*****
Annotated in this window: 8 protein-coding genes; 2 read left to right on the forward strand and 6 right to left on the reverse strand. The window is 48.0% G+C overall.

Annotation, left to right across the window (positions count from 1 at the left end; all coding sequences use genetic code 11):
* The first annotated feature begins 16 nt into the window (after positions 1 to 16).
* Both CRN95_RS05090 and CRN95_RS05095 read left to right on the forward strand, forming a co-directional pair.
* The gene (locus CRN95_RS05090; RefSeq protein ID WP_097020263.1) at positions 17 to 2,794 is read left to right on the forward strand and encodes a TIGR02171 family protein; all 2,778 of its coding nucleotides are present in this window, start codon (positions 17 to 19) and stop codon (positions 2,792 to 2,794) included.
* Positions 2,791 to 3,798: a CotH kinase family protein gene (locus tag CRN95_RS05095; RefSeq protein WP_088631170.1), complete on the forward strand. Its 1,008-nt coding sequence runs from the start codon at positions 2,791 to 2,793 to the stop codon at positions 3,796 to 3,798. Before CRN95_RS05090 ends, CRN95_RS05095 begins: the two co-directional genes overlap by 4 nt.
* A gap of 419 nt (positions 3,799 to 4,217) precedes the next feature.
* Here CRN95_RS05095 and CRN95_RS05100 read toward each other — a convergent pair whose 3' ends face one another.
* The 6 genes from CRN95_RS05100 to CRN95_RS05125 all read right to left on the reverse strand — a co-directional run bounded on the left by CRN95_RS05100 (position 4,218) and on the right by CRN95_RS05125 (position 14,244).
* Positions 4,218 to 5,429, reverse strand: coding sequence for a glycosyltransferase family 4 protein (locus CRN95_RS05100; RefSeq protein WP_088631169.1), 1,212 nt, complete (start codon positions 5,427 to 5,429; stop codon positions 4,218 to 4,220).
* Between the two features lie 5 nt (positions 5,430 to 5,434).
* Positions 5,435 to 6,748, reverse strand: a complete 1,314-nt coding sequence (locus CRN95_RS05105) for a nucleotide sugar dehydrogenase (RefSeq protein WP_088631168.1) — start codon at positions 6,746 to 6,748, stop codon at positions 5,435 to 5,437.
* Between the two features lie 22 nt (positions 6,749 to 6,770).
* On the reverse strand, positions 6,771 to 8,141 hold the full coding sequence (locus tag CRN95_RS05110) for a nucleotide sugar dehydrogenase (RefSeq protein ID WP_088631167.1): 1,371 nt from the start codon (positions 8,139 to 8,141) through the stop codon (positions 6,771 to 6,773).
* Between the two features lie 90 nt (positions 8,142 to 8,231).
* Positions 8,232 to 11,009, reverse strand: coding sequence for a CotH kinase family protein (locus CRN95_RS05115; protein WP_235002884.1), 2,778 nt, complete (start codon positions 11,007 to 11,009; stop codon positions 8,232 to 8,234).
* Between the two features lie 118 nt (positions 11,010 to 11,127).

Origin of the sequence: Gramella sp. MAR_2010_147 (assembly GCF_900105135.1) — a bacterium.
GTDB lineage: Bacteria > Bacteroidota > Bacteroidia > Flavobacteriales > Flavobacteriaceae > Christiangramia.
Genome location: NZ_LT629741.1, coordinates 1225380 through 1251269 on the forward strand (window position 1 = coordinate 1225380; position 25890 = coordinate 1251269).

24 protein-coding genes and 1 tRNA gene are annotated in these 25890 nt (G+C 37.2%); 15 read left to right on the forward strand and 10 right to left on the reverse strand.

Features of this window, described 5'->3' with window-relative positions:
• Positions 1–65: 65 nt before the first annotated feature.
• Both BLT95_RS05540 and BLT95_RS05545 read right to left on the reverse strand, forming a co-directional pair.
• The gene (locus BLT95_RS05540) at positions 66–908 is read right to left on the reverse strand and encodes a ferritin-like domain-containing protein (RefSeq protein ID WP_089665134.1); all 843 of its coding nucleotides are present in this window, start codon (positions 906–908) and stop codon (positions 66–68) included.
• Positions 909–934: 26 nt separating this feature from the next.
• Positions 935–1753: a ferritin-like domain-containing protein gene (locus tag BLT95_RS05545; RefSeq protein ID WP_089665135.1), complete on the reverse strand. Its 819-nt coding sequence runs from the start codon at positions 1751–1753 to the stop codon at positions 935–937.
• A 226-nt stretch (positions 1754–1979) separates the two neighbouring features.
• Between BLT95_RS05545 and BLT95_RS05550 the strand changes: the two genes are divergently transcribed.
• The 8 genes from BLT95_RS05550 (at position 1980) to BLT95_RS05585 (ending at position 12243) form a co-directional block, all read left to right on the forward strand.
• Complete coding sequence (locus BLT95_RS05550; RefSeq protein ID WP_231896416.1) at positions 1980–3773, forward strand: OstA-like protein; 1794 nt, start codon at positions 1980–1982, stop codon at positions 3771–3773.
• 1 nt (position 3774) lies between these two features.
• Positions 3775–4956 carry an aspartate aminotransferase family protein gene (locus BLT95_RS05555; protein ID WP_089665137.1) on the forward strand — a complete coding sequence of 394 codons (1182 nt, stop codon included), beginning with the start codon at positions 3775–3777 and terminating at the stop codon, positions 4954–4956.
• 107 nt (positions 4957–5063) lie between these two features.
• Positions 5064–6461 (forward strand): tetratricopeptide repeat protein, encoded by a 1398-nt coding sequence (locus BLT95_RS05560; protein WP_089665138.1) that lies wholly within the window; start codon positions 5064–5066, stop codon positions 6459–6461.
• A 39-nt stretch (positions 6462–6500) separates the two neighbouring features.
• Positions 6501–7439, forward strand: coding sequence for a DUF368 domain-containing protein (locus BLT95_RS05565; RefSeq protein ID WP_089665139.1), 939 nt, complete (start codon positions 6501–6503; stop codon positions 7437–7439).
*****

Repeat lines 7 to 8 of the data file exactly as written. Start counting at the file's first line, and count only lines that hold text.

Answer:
* A gap of 419 nt (positions 3,799 to 4,217) precedes the next feature.
* Here CRN95_RS05095 and CRN95_RS05100 read toward each other — a convergent pair whose 3' ends face one another.